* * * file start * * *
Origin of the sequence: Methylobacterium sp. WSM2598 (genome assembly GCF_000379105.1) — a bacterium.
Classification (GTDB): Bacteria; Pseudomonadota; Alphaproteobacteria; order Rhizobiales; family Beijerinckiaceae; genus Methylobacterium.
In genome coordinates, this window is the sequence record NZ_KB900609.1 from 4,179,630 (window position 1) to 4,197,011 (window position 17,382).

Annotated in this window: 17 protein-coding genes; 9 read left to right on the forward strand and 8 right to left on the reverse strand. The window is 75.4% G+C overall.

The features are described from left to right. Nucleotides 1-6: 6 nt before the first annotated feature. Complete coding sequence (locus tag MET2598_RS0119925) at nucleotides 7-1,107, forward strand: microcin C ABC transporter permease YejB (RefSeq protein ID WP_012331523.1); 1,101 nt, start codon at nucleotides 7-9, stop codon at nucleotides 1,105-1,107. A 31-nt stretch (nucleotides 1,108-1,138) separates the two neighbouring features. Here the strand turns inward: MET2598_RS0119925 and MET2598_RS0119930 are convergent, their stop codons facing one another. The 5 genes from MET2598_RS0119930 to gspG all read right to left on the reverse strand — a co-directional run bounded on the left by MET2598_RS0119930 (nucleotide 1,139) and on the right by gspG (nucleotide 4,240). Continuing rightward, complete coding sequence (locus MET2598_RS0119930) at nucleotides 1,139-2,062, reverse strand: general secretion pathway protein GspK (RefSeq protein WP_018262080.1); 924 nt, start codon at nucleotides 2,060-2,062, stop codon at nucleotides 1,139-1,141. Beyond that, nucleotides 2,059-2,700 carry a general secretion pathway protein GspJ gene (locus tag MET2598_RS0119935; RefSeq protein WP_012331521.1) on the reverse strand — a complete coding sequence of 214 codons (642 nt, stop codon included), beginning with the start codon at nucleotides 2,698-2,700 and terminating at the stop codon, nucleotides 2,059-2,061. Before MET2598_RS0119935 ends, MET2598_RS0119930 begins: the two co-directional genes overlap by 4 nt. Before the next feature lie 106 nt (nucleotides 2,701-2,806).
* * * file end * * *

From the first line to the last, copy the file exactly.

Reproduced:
Origin of the sequence: Methylobacterium sp. WSM2598 (genome assembly GCF_000379105.1) — a bacterium.
Classification (GTDB): Bacteria; Pseudomonadota; Alphaproteobacteria; order Rhizobiales; family Beijerinckiaceae; genus Methylobacterium.
In genome coordinates, this window is the sequence record NZ_KB900609.1 from 4,179,630 (window position 1) to 4,197,011 (window position 17,382).

Annotated in this window: 17 protein-coding genes; 9 read left to right on the forward strand and 8 right to left on the reverse strand. The window is 75.4% G+C overall.

The features are described from left to right. Nucleotides 1-6: 6 nt before the first annotated feature. Complete coding sequence (locus tag MET2598_RS0119925) at nucleotides 7-1,107, forward strand: microcin C ABC transporter permease YejB (RefSeq protein ID WP_012331523.1); 1,101 nt, start codon at nucleotides 7-9, stop codon at nucleotides 1,105-1,107. A 31-nt stretch (nucleotides 1,108-1,138) separates the two neighbouring features. Here the strand turns inward: MET2598_RS0119925 and MET2598_RS0119930 are convergent, their stop codons facing one another. The 5 genes from MET2598_RS0119930 to gspG all read right to left on the reverse strand — a co-directional run bounded on the left by MET2598_RS0119930 (nucleotide 1,139) and on the right by gspG (nucleotide 4,240). Continuing rightward, complete coding sequence (locus MET2598_RS0119930) at nucleotides 1,139-2,062, reverse strand: general secretion pathway protein GspK (RefSeq protein WP_018262080.1); 924 nt, start codon at nucleotides 2,060-2,062, stop codon at nucleotides 1,139-1,141. Beyond that, nucleotides 2,059-2,700 carry a general secretion pathway protein GspJ gene (locus tag MET2598_RS0119935; RefSeq protein WP_012331521.1) on the reverse strand — a complete coding sequence of 214 codons (642 nt, stop codon included), beginning with the start codon at nucleotides 2,698-2,700 and terminating at the stop codon, nucleotides 2,059-2,061. Before MET2598_RS0119935 ends, MET2598_RS0119930 begins: the two co-directional genes overlap by 4 nt. Before the next feature lie 106 nt (nucleotides 2,701-2,806).